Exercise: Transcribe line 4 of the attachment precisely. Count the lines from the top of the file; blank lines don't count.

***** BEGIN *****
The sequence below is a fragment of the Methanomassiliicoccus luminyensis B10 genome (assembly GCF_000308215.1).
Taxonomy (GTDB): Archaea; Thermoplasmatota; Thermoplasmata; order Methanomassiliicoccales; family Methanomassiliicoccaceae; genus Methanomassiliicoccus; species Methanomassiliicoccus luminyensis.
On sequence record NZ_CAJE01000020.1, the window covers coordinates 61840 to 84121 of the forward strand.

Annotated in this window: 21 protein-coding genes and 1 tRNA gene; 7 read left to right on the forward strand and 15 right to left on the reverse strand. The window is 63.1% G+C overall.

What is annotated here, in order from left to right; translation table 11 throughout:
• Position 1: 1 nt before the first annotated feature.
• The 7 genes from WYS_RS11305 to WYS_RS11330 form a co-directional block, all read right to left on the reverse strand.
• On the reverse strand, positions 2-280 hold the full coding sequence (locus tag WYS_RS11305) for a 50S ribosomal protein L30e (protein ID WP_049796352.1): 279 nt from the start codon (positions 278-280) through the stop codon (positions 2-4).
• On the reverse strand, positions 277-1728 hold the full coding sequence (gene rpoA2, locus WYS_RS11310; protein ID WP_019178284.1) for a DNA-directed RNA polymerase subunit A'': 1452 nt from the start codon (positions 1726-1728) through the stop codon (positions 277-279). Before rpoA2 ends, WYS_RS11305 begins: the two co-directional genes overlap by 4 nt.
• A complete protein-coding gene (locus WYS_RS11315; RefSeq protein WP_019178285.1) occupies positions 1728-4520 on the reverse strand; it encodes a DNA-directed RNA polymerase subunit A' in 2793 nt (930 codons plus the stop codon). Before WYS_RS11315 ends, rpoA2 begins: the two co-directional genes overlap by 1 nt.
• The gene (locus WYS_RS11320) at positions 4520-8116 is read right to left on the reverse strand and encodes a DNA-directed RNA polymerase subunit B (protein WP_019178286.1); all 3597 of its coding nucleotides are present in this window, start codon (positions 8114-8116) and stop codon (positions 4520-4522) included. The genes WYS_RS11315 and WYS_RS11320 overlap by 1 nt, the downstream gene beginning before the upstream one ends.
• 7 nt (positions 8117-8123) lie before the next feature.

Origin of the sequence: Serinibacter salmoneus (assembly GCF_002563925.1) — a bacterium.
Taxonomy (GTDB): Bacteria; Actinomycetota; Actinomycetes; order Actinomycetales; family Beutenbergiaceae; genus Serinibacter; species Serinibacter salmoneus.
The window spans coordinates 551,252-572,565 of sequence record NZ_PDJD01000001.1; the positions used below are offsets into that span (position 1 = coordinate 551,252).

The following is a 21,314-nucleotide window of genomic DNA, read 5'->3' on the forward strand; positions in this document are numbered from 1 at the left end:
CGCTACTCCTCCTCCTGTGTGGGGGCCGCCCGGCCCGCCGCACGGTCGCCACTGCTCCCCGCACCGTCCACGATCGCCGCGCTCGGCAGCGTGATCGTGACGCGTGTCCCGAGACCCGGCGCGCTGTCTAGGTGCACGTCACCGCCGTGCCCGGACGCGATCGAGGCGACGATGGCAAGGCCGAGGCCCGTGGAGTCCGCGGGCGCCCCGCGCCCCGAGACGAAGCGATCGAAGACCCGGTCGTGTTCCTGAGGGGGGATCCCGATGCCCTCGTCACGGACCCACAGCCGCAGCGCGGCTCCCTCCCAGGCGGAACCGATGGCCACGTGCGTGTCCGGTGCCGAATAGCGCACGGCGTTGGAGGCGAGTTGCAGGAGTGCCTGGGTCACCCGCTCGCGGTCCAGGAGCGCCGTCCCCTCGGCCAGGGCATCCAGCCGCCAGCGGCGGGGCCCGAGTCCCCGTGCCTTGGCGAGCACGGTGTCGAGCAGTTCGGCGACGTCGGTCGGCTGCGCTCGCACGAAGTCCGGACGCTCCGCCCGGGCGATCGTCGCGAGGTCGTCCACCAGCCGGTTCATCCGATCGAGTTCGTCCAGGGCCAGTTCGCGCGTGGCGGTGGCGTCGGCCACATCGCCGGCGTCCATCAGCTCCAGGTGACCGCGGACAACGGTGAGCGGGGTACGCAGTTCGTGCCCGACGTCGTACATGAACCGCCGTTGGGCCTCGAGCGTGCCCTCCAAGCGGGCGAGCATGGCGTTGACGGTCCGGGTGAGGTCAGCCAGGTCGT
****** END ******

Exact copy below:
Annotated in this window: 21 protein-coding genes and 1 tRNA gene; 7 read left to right on the forward strand and 15 right to left on the reverse strand. The window is 63.1% G+C overall.